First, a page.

Official Statement - 6/4
My research intentions have always been to contribute to scientific discussion and to ensure that the practice of medicine is based on the best evidence available. During this pandemic, I have felt this even more keenly, and believe that it is imperative to provide timely data that informs both the scientific field and the care of our patients.
In that pursuit, through an association with one of my co-authors, I was introduced to and partnered with Dr. Sapan Desai and his company Surgisphere, a privately held company that purported to have data from hospitals around the world that could be leveraged to answer important public health questions I posed in the face of the COVID-19 pandemic. To answer these questions, Dr. Desai, who served as a co-author and whose team maintained this observational database, conducted various analyses. As first author, these were provided to me, and on the basis of these analyses, we published two peer-reviewed papers, one in the New England Journal of Medicine (NEJM) and the other in The Lancet.
When discrepancies in the data started to arise, I and the remaining co-authors immediately asked for a re-analysis from Surgisphere and then proactively contracted Medical Technology & Practice Patterns Institute (MTPPI) to conduct an independent peer review. On June 3, MTPPI informed us that Surgisphere would not be able to transfer the data required to conduct this audit “because of agreements with its clients and the fact that the documents contain confidential information.” Since we do not have the ability to verify the primary data or primary data source, I no longer have confidence in the origination and veracity of the data, nor the findings they have led to. I have notified the editors at NEJM and The Lancet of our intention to retract these papers.
I have always performed my research in accordance with the highest ethical and professional guidelines. However, we can never forget the responsibility we have as researchers to scrupulously ensure that we rely on data sources that adhere to our high standards. It is now clear to me that in my hope to contribute this research during a time of great need, I did not do enough to ensure that the data source was appropriate for this use. For that, and for all the disruptions – both directly and indirectly – I am truly sorry.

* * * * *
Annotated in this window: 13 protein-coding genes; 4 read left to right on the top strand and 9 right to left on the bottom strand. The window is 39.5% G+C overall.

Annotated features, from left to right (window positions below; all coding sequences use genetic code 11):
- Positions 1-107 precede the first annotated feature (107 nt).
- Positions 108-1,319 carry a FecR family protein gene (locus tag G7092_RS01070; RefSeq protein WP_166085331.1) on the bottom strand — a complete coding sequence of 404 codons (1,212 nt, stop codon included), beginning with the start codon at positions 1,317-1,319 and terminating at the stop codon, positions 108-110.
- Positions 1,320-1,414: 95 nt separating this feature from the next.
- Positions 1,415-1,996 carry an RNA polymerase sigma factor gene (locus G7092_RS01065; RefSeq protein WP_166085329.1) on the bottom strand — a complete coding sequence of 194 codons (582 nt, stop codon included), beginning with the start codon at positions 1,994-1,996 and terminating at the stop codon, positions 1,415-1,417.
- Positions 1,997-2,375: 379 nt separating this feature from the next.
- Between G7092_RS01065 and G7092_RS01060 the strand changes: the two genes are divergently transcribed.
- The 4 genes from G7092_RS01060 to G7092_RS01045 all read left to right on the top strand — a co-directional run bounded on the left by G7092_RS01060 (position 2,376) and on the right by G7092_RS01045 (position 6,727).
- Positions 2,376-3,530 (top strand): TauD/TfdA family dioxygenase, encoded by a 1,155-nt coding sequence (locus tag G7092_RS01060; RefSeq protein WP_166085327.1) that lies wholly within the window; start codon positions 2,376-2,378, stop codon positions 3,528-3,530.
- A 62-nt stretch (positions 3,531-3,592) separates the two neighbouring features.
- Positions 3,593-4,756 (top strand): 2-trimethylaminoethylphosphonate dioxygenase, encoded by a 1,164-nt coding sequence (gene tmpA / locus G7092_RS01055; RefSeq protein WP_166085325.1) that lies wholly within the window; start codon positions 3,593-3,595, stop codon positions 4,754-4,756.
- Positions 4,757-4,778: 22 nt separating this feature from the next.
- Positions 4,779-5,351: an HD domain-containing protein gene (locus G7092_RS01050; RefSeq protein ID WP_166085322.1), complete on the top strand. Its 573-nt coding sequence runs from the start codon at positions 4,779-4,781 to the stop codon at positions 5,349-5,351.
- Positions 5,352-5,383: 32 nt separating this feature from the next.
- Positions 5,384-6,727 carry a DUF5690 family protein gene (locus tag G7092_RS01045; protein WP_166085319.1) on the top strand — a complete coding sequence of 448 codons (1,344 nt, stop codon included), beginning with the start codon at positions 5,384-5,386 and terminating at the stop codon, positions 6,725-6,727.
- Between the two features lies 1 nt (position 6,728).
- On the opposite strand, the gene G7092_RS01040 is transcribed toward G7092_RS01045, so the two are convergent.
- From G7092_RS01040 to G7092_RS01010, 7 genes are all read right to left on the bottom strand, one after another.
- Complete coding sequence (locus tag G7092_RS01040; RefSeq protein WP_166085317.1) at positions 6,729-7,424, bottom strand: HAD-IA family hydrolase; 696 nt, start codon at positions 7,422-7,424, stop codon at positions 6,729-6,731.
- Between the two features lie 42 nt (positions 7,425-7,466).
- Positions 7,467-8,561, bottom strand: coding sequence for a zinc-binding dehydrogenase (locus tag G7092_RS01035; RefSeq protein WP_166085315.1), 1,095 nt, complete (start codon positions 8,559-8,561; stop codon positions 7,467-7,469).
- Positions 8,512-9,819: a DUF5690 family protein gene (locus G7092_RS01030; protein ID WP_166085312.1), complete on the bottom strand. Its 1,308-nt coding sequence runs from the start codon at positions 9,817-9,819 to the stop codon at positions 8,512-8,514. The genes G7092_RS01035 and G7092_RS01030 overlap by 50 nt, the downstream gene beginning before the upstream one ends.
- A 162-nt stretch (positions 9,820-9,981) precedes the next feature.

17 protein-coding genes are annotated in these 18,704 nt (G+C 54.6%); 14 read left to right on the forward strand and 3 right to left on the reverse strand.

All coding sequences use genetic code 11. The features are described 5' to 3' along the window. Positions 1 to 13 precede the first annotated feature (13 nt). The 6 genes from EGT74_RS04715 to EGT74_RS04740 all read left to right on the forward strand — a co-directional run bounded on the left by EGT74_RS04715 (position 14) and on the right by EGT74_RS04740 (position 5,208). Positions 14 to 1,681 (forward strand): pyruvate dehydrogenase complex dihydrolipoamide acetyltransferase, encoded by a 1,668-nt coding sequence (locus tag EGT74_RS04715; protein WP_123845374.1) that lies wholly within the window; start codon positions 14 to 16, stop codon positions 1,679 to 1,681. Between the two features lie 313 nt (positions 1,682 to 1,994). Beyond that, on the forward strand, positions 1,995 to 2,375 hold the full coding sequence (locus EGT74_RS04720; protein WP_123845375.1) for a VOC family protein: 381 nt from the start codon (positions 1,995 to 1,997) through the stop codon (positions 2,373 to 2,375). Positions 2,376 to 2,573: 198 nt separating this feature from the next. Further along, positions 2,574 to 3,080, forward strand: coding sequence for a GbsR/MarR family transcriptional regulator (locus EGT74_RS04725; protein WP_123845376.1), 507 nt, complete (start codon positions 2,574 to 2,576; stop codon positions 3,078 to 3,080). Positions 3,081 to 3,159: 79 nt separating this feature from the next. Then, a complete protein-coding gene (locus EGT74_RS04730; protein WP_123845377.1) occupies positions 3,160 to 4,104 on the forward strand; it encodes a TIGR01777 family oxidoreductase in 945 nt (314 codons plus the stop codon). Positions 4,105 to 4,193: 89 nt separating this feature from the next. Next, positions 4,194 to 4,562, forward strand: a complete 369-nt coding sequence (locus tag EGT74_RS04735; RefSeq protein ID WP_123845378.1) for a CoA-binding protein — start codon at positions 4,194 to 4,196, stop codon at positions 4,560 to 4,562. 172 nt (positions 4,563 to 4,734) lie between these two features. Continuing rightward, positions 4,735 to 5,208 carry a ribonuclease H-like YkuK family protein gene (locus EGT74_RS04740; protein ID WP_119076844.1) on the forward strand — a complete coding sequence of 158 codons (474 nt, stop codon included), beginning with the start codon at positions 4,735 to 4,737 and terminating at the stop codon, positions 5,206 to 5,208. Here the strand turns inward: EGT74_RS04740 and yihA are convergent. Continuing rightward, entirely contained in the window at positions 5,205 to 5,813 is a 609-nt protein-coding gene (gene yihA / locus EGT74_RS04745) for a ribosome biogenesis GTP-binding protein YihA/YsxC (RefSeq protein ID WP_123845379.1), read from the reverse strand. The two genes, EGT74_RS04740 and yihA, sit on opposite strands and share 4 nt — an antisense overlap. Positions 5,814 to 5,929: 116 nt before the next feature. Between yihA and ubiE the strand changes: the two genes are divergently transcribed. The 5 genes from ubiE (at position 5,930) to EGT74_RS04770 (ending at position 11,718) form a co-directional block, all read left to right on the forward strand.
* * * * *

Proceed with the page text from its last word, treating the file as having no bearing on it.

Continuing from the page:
Mandeep R. Mehra, MD, MSC
Press Release 5/22
A research team led by investigators from Brigham and Women’s Hospital has evaluated real-world evidence related to outcomes for COVID-19 patients who were treated with hydroxychloroquine or chloroquine analogues (with or without a macrolide). Investigators found no evidence that either drug regimen reduced the death rate among patients. Patients treated with hydroxychloroquine or chloroquine regimens were far more likely to experience abnormal, rapid heart rhythms (known as ventricular arrhythmias) than their counterparts who had not received the drugs. The team’s findings are published in The Lancet.
“No matter which way you examine the data, use of these drug regimens did not help,” said corresponding author Mandeep R. Mehra, MD, executive director of the Brigham’s Center for Advanced Heart Disease. “If anything, patients had a higher likelihood of death. We also saw a quadrupling in the rate of significant ventricular arrhythmias in patients with COVID-19 who had been treated with hydroxychloroquine or chloroquine regimens.”